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GCC set for strong recovery on the back of reforms and oil gains

The Gulf Cooperation Council (GCC) economies going through a period of transition of a new normal in the context of prolonged low oil prices is expected to start a new phase of recovery from 2018, according to ‘Economic Insight: Middle East Q4 2017’ report from the accountancy and finance body ICAEW, and economic forecaster Oxford Economics.

GCC gross domestic product (GDP) is expected to grow from just 0.3 per cent in 2017 to 2.8 per cent next year, and an acceleration from 1.4 per cent in 2017 to 3.2 per cent next year in the wider Middle East.

The public finances of GCC now look to be on a more sustainable path, thanks to factors such as the upcoming Value-Added Tax (VAT) and emergency austerity which saw public spending cut by almost 20 per cent from 2015-2017 at the GCC level.

With Opec-plus oil production cuts likely to be maintained through 2018, and reversed in 2019, GDP growth is expected to pick up to around 4 per cent in both the GCC and wider Middle East in 2019. Within this, GCC oil GDP is forecast to rebound from a 2.3 per cent contraction in 2017 to growth of 1.7 per cent in 2018 and around 1 percentage point stronger in 2019, the report stated.

“Economic growth prospects of the Middle East countries, particularly the GCC, are projected to improve in 2018 and the years after. But the political and security risks remain high and could limit or delay the recovery in the region,” said Tom Rogers, ICAEW Economic Advisor and Associate Director of Oxford Economics.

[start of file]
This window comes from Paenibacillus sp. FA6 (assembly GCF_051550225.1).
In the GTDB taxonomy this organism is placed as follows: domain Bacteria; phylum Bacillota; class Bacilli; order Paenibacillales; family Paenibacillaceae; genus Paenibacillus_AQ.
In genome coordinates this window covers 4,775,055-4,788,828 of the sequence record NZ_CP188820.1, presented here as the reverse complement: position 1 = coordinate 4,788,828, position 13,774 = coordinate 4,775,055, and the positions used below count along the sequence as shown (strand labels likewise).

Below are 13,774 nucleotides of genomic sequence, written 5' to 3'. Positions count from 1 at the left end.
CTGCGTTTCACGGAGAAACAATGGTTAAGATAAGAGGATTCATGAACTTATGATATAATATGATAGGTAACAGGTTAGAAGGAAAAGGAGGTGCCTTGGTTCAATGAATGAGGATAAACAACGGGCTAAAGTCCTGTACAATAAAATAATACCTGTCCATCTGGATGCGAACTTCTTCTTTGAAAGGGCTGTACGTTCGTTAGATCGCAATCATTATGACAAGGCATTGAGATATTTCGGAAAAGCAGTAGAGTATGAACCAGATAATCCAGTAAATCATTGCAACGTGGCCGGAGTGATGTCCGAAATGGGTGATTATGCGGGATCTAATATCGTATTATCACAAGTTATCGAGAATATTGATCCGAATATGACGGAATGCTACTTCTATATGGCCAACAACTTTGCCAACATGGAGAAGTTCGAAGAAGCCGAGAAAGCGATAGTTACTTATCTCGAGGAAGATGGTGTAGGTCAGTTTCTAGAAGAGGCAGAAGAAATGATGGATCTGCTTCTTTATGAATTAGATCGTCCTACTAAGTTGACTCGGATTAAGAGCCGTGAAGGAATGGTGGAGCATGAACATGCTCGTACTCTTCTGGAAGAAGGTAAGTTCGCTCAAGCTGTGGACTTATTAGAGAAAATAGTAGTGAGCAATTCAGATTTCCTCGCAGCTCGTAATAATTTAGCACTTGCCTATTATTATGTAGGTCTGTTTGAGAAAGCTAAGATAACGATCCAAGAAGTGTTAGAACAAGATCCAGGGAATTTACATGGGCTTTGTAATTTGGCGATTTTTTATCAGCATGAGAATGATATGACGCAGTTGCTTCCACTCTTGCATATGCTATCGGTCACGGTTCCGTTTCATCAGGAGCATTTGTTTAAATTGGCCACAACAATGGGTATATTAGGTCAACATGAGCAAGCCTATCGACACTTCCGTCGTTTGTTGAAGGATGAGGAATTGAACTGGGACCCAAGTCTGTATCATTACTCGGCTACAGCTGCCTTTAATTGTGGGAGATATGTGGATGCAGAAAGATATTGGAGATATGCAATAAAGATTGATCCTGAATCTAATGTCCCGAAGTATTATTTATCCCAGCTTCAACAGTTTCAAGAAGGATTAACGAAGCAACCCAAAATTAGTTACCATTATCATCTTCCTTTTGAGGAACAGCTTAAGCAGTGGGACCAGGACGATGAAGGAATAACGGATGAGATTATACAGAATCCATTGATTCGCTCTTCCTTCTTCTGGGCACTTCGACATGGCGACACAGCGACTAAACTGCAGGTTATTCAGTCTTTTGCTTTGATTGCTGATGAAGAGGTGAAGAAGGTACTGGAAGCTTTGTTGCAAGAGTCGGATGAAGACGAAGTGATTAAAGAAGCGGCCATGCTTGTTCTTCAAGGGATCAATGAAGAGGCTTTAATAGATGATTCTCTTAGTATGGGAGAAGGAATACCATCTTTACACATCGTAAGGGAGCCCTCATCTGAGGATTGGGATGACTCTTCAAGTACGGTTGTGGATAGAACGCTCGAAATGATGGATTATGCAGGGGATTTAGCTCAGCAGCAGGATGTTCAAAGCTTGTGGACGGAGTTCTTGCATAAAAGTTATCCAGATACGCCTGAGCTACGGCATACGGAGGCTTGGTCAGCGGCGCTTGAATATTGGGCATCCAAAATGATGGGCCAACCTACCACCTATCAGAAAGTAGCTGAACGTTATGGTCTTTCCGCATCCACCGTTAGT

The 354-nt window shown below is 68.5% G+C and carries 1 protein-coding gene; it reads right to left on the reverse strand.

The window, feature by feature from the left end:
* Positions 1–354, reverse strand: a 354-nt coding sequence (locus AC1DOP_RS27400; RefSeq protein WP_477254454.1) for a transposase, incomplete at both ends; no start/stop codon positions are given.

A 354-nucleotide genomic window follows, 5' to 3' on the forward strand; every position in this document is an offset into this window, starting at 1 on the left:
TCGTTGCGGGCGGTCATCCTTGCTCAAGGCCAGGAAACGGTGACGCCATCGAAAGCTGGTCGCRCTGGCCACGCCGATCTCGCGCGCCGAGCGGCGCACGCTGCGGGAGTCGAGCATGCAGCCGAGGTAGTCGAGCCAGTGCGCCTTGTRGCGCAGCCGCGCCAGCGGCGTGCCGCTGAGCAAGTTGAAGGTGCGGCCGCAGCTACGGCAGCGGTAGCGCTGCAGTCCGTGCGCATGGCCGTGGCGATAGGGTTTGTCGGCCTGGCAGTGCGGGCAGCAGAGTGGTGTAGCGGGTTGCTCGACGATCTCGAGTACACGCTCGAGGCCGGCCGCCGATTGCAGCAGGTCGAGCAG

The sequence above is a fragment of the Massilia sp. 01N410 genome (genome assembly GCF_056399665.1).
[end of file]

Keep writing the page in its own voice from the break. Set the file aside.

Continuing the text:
Growth in the GCC non-oil sector is forecast to pick up from 2.4 per cent in 2017 to 3.7 per cent in 2018 and 4.7 per cent the year after. Despite the strong growth outlook, analyst say the region faces high geopolitical risks.

Recent developments such as the missile attack from Yemen into Saudi Arabia has increased the risks increasing Iran-Saudi tensions. The dispute between Qatar and other GCC members has deteriorated. Although the direct economic impacts have so far been relatively modest, analysts say the strains could undermine regional cooperation on economic policy issues, and broader investor confidence in the region.

Reforms gain traction

While fiscal reforms across the GCC are gaining traction, 2018 will be a key year of transition for Saudi Arabia in several contexts. For the first time, Saudi citizens will pay VAT on the goods and services they buy, Saudi women will be permitted to drive, and private (and foreign) investors may be able to take a stake in Saudi Aramco. The Kingdom is at the start of a potentially decades-long process of economic diversification and social change, the report stated.

The recent improvement in oil prices is expected to improve fiscal space GCC and in particular it is expected to support public spending and growth in Saudi Arabia. In this context, Saudi Arabia is expected to play a key role in securing an extension of the Opec-plus deal at the November 30 meeting.

Saudi economy is expected to pick up from a 0.3 per cent contraction in 2017 (largely a result of lower oil output) to record growth of 2.3 per cent in 2018. As oil output is restored to pre-cut levels in 2019, GDP is expected to grow 3.8 per cent.

“Saudi Arabia is moving in the right direction with regards to economic reforms. There is clearly increasing momentum behind the shift towards a more market-driven economy in Saudi Arabia. But this shift will take some time and for the coming years the economy will remain heavily influenced by traditional growth drivers — the oil sector and the importance of government spending,” said Michael Armstrong, ICAEW Regional Director for the Middle East, Africa and South Asia (MEASA).

Source: Gulf News

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